The bond market has fallen so far since Friday the 13th of June, that comparisons are being made with the big Bond Market Crash of 1994. The 1994 crash was driven by the same factor that is pushing yields higher in 2003, says Carl B. Weinberg, chief economist at Valhalla, New York-based High Frequency Economics. In both cases, bonds had become expensive, with real yields below 2%.
“History suggests that investors are happy, on average, with real yields around 3%,”Weinberg says. Only in Canada and Australia are yields already 300 basis points over inflation, he says.The other major world bond markets face the potential for much more selling, even after the big rise in yields since June,Weinberg warns.
Bond market volatility is to be expected, given that the economic recovery is at a crucial inflection point, according to Kenneth L. Hackel, chief US fixed-income strategist at Merrill Lynch in New York.
If US economic data remain strong over the next few months, yields on two-year Treasury notes could easily rise to 2.25% or higher, and it would not be a surprise to see 10-year yields rise above 5%, he says.
Despite the recent strong economic reports, talk of the Federal Reserve actually increasing rates in the first half of next year is premature, Hackel says.
“Historically, the Fed has had an extremely patient approach toward beginning a tightening cycle after a recession,” he says.“We think the Fed will want to see at least two successive quarters of sustainable abovetrend growth in the first half of next year, coupled with a marked improvement in labor-market conditions, before contemplating an increase in rates.”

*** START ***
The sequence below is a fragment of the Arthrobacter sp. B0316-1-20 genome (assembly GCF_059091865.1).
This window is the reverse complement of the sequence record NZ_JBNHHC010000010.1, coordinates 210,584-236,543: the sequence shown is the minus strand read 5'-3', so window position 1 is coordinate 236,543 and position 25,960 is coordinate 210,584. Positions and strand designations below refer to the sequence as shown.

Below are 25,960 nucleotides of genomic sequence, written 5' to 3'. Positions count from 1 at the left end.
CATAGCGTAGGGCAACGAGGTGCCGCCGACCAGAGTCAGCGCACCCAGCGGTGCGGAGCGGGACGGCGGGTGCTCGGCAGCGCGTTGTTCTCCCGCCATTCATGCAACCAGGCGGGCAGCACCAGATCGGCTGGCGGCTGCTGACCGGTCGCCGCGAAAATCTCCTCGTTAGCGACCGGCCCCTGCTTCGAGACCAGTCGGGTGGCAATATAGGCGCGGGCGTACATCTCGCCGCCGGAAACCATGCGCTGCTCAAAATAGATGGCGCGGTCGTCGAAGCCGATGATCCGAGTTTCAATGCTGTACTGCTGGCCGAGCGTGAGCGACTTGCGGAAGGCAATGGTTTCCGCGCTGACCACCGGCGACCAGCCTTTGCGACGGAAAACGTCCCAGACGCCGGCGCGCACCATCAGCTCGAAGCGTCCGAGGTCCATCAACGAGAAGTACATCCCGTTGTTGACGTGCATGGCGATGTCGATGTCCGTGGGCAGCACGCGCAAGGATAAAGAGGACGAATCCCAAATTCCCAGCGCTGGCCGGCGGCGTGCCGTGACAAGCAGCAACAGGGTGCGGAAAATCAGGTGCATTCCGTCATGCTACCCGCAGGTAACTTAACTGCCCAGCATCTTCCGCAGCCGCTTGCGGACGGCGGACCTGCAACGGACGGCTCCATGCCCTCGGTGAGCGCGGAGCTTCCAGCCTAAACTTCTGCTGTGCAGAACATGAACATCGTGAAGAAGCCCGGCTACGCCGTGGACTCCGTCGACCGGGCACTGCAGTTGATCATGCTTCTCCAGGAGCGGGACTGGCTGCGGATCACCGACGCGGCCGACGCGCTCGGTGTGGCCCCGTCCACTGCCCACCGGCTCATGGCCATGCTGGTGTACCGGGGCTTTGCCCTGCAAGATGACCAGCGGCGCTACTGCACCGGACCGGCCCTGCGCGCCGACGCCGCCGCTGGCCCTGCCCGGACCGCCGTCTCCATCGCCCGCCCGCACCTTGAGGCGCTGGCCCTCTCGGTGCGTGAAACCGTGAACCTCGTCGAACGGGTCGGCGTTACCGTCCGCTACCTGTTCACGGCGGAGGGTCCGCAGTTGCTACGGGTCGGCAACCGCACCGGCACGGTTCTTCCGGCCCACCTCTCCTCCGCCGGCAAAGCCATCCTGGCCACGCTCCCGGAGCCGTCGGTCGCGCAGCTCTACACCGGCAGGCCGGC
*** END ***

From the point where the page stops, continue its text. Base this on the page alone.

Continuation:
When 10-year US treasury yields fell close to a nominal 3% in June of this year, they were at an artificially low level, analysts say. Remarks by Fed officials had led the market to believe that the central bank was worried enough about the threat of deflation that it would enter the market to buy bonds to drive yields lower. It later became apparent that such an unconventional approach was not going to be used, and bond yields backed up.
Calpine Offering Sets 2003 Record
San Jose, California-based Calpine, one of the largest US independent power producers, offered a $3.3 billion package of senior secured notes and term loans in July to refinance outstanding debt.
The $2.55 billion bond portion was the biggest high-yield deal of the year to date.
Calpine sold $1.15 billion of 8.5% senior secured notes due in 2010 and $900 million of 8.75% senior secured notes due in 2013. It also offered a $750 million term loan and $500 million of fouryear floating-rate notes, both at 5.75 percentage points above the London interbank offering rate. The $3.3 billion package was increased from an initially planned $1.8 billion.